And of course there is the question of the morality of the time spent living a virtual life at the expense of one’s obligations elsewhere. Acting out fantasies and living in a fantasy world makes one’s real world look very humdrum. Does one have the moral right to continually condition oneself like that? You are retraining your brain to need a level of drama and excitement in life that may be incompatible with reality.

Not to mention falling in love with someone else’s avatar and leaving your spouse and children.

What do you mean by “Second Life?” Is this a metaphor for something? Please explain. Thank you.

It’s a virtual game online. Kind of like The Sims, but you can control things and everyone who signs up can play.

It’s just a game. It is what you make of it that can become obsessive and obscene.

I play World of Warcraft every night for a few hours, but it ends there. I have Real life responsibilities and a very demanding job. This game relaxes me.

Play it as a game then walk away. There is no harm or sinfullness about it.

You asked if Second Life is sinful. Second Life is a thing, an object. A thing cannot be sinful.

Only human acts can be sinful.

So, what, *specifically *do you think might be sinful *about *Second Life? Content that you view? Playing the game? Playing to excess? Actions you commit in the game?

And, what commandment do you think the action is violating?

Yep, Second Life is neutral. What could be sinful would be some of your actions while playing the game.

Antonio Spadera, three months ago, wrote in the Jesuit journal La Civilta Cattolica that Catholics should play Second Life and treat it as an opportunity to evangelize.

Spadaro warns the uninitiated that “the erotic dimension is very present” in Second Life, that people can buy genitalia for their avatars in a world that is “open to any form of erotic stimulation from prostitution to paedophilia”.

While the virtual world might be a refuge for some people seeking to flee the real one, it is also full of people seeking something more from life, including, possibly, religious enlightenment, he said.

“Deep down, the digital world can be considered, in its way, mission territory,” he said. “Second Life is somewhere where the opportunity to meet people and to grow should not be missed, therefore, any initiative that can inspire the residents in a positive way should be considered opportune.”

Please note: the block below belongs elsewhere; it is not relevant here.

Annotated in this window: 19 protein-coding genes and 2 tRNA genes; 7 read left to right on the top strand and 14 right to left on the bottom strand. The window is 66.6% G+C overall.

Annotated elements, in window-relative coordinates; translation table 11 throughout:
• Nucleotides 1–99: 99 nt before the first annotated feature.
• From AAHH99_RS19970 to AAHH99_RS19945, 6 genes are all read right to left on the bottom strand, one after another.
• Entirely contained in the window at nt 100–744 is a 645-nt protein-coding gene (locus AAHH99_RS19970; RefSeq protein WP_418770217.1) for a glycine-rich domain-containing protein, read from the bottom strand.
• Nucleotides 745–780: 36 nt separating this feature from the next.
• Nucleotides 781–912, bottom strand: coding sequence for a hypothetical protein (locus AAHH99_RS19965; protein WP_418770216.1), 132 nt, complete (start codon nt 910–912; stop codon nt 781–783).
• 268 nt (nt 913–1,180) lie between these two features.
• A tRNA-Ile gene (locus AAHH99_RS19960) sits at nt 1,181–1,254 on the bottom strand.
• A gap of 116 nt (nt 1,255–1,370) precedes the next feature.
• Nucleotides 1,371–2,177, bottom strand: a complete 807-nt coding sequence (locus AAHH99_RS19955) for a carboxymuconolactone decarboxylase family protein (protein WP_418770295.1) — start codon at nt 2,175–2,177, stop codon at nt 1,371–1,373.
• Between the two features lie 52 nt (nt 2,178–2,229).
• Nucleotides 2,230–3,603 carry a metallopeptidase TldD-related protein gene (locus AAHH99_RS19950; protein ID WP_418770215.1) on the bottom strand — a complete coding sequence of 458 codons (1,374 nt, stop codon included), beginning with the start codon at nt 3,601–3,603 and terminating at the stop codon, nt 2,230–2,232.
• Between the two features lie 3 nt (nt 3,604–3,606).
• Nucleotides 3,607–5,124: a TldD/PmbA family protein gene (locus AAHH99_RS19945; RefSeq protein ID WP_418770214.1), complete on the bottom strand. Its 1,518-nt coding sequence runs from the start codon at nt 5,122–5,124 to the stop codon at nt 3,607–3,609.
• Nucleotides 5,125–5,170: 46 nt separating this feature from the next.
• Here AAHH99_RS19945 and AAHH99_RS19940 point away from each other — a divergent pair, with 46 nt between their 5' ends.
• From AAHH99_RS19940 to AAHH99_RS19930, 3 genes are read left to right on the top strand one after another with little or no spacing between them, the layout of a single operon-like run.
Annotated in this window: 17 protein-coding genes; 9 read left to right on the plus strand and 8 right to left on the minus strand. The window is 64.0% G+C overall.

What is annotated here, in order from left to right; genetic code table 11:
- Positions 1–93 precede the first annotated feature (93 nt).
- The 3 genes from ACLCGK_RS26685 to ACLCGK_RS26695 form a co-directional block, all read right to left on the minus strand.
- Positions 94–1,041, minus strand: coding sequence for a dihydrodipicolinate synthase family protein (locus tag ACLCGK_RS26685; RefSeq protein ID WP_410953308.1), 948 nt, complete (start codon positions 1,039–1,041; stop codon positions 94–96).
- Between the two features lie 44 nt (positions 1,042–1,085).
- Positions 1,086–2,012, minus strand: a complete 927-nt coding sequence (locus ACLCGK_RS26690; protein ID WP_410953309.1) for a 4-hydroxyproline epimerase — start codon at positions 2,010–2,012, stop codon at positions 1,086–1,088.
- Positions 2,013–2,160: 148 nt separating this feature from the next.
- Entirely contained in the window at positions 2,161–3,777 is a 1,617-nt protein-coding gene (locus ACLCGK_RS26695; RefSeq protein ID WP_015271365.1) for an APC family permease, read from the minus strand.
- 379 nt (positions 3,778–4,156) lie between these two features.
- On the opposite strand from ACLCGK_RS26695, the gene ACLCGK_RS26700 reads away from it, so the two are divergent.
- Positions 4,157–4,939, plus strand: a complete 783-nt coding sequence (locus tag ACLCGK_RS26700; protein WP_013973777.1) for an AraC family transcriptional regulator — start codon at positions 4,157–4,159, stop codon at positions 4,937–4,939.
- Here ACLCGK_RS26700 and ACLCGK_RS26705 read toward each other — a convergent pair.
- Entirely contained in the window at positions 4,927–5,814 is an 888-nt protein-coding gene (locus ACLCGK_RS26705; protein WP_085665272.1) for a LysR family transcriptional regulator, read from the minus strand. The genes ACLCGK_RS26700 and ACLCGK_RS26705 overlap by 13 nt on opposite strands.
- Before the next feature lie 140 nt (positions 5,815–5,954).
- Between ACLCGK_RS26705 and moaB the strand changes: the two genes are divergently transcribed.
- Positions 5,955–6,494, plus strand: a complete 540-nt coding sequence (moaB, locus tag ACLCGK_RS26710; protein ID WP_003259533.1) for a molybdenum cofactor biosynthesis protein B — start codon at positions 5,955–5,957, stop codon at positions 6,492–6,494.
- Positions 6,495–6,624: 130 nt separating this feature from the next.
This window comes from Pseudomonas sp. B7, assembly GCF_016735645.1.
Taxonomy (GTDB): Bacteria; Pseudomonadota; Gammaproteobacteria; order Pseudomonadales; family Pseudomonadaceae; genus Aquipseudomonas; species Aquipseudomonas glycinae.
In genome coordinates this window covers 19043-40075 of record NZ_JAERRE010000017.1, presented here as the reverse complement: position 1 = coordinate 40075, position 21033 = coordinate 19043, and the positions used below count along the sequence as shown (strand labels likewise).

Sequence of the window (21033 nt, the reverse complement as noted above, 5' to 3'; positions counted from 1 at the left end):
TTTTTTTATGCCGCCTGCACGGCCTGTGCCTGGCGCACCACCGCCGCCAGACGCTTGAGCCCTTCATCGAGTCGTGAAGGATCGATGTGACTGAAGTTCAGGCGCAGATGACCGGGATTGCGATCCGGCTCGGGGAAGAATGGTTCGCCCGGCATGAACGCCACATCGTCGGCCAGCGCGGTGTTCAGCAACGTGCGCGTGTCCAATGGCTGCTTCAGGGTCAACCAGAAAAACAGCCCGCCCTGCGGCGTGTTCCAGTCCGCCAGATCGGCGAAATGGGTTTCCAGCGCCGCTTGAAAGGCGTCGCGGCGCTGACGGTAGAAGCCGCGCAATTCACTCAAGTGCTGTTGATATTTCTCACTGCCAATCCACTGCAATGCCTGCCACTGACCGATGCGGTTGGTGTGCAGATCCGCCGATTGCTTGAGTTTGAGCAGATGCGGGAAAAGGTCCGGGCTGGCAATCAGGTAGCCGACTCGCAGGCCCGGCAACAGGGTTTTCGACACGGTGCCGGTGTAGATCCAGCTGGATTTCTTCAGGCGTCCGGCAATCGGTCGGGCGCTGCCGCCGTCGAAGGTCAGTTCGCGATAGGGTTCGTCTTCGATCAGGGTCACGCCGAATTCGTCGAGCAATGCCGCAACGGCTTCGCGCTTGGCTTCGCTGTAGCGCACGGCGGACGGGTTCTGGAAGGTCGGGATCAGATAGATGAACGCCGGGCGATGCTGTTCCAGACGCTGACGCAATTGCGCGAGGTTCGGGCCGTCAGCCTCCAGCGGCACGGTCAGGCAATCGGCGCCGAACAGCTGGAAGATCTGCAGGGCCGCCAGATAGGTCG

cnn.com/2007/LIVING/wayoflife/07/27/jesuits.second.life.reut/index.html

Check out this link:
foxnews.com/story/0,2933,306937,00.html

, an object. A thing cannot be sinful.

While many things cannot be sinful, I do not believe that it is true that merely because something is an object, it cannot be sinful. For example, a pornographic magazine is just a thing; is it not? However, isn’t that object sinful?

But, as I say, overall you are correct so let me amend the question to:

Is playing/participating in Second Life sinful?

Additional questions can be:

Is viewing the content sinful?
Is playing/participating to excess sinful?
Are actions that you do or can commit in the game sinful?

Once again, I have no opinion at this time about what might or might not be sinful about it (though some other posters have begun to set forth possibilities. And, because I have no opinion as of yet, I will say again I DO NOT KNOW WHAT COMMANDMENT is (or is not) being violated.

Sorry if I am a bit chippy but you are running up against my pet peeve on this site, namely, that many folks turn a question, a quest for knowledge, into an opinion or position and then praise or criticize you for that position or opinion. Sometimes a question is a question and the questioner has no preconceived notion of what the answer might be.

Sounds like it could be a near occasion for sin, maybe a bit like pornography. Depends on how well folks can handle it. IF you can’t handle it don’t do it.

Objects cannot be sinful. The Catholic Encyclopedia defines sin as a “moral evil” and quotes St Thomas:

Sin is nothing else than a morally bad act (St. Thomas, “De malo”, 7:3),

But, as I say, overall you are correct so let me amend the question to:
Is playing/participating in Second Life sinful?

Additional questions can be:

Is viewing the content sinful?
Is playing/participating to excess sinful?
Are actions that you do or can commit in the game sinful?

Depends. What is your moral intent while viewing, playing or participating. Are any of your thoughts and behaviors “morally evil”? If not, then there is no sin.